Treatment of pemphigus in cats should include immunosuppressive drugs such as prednisolone at a dose of 2-8 mg / kg every 24 hours orally. Immunosuppressive doses should be reduced when remission of clinical signs begins, to the lowest dose that will keep the disease in resolution.

If the clinical signs are not reduced within one month after the start of immunosuppressive treatment, it is recommended to switch to dexamethadone or methylprednisolone, decreasing to the minimum effective dose.

If no response is observed with these treatments or side effects such as polyphagia, polyuria-polydipsia, apathy, diarrhea, diabetes or urinary tract infections appear, chlorambucil should be added (0.1-0.2 mg / kg every 24-48 h). In some cases, corticosteroids can be suppressed and maintained with chlorambucil alone twice a week or every other day. The beneficial effects of this drug can take weeks to appear. It should be taken into account that chlorambucil is a cytotoxic drug, so periodic blood tests should be performed every 2-4 weeks for the first 3 months, until passing to every 6 months thereafter.

On the other hand, it has been determined that the use of cyclosporine at doses of 4.4 to 7.4 mg / kg every 24 hours can be effective for feline pemphigus, it is even able to suppress corticosteroids and with efficacy similar to chlorambucil.

Additionally, drugs for cats with pemphigus may also contain immunomodulators such as mycophenolic acid and leflunomide. With all of this being said, remember that it is up to your veterinarian to decide what treatment is best for your cat's condition. As the cat's caregiver you must be follow your veterinarian's guidelines as perfectly as possible in order to ensure that your cat's treatment gives them the best possible result.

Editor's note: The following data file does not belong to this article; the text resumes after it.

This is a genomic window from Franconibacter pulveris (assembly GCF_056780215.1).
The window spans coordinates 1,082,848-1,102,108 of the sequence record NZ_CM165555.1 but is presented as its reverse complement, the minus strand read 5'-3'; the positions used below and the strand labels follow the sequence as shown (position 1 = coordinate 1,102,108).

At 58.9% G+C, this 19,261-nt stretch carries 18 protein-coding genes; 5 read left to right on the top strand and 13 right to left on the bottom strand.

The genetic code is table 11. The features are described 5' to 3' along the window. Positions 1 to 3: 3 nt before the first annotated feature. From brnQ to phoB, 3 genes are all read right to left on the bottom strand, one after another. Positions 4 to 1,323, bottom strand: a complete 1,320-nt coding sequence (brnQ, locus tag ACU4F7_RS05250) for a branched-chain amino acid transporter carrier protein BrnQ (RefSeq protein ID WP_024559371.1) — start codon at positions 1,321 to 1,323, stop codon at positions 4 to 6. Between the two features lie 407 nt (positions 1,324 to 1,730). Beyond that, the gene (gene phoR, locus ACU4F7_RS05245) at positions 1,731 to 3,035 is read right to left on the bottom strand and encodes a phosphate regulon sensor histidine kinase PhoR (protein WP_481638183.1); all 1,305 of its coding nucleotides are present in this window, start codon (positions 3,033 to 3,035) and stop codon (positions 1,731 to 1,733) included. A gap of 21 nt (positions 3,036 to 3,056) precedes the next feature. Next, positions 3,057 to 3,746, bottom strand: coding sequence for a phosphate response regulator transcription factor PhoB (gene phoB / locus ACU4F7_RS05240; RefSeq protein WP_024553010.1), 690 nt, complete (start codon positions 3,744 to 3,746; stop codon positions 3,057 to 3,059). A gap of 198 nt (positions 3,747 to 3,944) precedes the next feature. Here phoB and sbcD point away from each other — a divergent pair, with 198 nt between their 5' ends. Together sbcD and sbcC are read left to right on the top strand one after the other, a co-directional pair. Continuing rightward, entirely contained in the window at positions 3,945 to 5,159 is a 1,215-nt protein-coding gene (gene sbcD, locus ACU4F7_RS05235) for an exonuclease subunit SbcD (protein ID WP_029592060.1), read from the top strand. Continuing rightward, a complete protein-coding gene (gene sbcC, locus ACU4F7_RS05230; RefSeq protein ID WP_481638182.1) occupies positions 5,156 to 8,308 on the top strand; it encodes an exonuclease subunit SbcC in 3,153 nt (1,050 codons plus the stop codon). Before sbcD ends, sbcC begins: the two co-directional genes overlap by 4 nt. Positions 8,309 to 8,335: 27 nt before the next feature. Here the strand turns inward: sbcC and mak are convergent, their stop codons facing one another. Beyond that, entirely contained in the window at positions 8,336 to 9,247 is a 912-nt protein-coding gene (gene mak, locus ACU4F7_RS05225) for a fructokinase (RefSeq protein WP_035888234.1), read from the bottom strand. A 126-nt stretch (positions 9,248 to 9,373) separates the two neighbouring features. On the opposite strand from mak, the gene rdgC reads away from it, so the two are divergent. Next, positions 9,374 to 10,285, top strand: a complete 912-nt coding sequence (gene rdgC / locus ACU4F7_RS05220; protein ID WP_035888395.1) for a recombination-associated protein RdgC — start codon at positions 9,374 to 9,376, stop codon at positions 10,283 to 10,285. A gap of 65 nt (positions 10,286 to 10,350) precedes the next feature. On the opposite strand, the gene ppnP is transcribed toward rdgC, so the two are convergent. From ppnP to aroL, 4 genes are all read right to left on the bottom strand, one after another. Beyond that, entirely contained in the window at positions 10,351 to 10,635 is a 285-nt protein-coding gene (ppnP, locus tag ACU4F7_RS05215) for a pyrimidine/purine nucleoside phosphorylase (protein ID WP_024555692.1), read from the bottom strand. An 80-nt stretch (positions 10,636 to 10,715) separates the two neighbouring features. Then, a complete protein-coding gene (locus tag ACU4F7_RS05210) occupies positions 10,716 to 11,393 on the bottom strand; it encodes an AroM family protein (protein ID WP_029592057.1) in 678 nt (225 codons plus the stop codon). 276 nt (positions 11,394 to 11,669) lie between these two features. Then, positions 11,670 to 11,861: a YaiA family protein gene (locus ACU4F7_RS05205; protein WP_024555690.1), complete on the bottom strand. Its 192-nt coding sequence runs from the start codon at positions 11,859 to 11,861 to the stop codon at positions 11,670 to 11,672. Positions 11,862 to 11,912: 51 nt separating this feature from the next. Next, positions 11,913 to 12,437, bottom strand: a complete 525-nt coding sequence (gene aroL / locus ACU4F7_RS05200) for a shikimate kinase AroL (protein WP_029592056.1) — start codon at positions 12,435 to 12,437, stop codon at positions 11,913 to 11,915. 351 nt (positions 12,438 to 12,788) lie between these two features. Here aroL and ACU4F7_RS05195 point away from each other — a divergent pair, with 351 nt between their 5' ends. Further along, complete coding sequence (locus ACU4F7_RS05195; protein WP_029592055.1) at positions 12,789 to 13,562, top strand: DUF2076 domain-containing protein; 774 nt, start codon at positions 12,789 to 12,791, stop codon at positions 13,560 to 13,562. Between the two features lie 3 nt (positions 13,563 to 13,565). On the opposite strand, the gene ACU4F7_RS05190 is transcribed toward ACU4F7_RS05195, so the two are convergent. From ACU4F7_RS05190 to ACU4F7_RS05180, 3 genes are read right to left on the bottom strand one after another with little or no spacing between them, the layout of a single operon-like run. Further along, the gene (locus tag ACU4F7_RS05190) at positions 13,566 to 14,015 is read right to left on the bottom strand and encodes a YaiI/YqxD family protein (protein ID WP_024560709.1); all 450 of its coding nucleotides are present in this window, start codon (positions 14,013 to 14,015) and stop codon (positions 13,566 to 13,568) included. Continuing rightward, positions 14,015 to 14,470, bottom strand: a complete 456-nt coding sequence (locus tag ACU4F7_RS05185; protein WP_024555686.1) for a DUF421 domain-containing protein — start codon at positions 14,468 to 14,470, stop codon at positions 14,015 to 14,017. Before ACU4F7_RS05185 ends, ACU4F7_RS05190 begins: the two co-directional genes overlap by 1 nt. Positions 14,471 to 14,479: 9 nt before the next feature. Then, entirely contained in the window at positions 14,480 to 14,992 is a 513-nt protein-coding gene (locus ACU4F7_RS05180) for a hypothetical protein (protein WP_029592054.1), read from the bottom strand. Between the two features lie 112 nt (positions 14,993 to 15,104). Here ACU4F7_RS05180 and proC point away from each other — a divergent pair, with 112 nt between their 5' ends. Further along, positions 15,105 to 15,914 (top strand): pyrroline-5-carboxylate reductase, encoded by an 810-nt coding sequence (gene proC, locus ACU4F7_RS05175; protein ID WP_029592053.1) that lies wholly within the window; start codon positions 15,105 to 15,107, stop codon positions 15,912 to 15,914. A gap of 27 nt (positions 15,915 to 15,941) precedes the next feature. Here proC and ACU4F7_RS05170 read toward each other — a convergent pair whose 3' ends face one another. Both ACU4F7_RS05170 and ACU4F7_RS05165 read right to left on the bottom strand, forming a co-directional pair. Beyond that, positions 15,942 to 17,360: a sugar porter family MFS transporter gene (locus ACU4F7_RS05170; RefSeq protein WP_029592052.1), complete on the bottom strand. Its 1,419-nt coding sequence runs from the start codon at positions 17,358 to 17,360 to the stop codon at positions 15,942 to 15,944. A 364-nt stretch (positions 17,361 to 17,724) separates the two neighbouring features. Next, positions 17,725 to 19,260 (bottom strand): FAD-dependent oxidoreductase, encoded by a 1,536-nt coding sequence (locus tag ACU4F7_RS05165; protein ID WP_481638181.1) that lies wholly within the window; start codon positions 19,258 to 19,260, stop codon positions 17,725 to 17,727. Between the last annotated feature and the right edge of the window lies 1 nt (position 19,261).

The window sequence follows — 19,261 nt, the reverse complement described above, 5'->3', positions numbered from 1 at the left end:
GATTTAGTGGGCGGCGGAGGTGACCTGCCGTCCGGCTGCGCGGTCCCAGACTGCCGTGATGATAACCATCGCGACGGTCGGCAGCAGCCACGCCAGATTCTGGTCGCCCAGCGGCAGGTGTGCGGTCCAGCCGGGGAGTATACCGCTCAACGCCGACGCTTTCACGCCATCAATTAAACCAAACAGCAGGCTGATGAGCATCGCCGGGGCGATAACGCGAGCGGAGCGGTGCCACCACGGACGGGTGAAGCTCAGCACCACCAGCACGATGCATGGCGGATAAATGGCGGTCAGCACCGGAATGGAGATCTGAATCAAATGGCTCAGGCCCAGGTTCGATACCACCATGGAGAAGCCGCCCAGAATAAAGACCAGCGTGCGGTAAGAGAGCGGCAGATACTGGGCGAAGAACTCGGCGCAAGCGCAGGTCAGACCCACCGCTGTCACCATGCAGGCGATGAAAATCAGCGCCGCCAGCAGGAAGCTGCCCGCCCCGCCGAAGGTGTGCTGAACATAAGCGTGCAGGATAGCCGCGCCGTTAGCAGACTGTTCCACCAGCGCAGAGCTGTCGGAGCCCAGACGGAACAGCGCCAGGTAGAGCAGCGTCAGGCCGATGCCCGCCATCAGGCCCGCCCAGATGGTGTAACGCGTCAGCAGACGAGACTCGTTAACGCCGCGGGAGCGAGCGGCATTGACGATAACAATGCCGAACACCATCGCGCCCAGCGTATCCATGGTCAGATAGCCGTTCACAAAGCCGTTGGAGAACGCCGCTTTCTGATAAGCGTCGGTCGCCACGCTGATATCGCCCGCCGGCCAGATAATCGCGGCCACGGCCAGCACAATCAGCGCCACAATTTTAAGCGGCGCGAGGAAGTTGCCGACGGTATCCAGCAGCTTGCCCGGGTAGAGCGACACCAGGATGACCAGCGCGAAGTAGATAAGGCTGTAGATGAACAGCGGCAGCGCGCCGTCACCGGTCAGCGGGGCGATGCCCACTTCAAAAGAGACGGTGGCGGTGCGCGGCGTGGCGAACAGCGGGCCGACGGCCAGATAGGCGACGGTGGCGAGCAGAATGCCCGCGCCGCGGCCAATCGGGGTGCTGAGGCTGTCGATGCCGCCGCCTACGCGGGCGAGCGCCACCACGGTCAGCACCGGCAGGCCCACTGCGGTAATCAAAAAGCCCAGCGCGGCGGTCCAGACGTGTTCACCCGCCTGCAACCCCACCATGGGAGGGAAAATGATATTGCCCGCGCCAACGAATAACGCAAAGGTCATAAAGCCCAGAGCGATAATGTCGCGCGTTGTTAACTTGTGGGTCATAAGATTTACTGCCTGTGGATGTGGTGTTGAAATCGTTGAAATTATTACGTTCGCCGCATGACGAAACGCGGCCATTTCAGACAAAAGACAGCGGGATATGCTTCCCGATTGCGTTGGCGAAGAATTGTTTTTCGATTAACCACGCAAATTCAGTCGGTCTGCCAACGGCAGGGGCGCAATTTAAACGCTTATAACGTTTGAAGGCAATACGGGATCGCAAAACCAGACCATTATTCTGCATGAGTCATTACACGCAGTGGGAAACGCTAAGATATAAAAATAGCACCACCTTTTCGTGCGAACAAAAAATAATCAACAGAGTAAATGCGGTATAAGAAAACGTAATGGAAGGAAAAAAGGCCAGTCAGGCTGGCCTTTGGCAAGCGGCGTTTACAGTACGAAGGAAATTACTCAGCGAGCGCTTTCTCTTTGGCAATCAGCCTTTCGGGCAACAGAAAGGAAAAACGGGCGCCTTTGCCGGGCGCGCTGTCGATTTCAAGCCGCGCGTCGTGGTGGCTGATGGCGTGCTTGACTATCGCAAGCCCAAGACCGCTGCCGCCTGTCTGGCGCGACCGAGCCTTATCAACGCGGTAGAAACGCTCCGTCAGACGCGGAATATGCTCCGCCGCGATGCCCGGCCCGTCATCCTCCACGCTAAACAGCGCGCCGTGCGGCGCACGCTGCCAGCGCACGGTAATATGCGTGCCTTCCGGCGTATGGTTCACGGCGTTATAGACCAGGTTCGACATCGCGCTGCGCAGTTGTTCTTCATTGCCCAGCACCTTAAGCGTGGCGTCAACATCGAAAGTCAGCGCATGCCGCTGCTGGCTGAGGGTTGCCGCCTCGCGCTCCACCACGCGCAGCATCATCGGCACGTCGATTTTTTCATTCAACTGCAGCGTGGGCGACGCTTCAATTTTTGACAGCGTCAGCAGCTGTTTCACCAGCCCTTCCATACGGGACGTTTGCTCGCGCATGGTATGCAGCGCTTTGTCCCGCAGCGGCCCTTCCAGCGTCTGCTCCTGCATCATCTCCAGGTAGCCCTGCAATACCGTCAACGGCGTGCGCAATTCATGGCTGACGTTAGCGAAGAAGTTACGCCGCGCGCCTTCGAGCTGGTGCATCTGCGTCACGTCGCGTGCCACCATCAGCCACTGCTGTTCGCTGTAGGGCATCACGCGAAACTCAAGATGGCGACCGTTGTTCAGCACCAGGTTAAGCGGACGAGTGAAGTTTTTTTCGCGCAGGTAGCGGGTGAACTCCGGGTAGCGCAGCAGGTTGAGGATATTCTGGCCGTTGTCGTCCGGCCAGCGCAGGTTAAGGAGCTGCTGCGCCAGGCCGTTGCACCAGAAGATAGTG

You may also want to read our article about how to give a pill to a cat.

Autoimmune Skin Disease in Cats - Pemphigus in Cats - Treatment of pemphigus in cats

This article is purely informative. AnimalWised does not have the authority to prescribe any veterinary treatment or create a diagnosis. We invite you to take your pet to the veterinarian if they are suffering from any condition or pain.

If you want to read similar articles to Autoimmune Skin Disease in Cats - Pemphigus in Cats, we recommend you visit our Skin problems category.

  • G. Machicote. (2011). Canine and feline dermatology. Servet.
  • Avepa. (2016). Day-to-day dermatology. Available at:

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Autoimmune Skin Disease in Cats - Pemphigus in Cats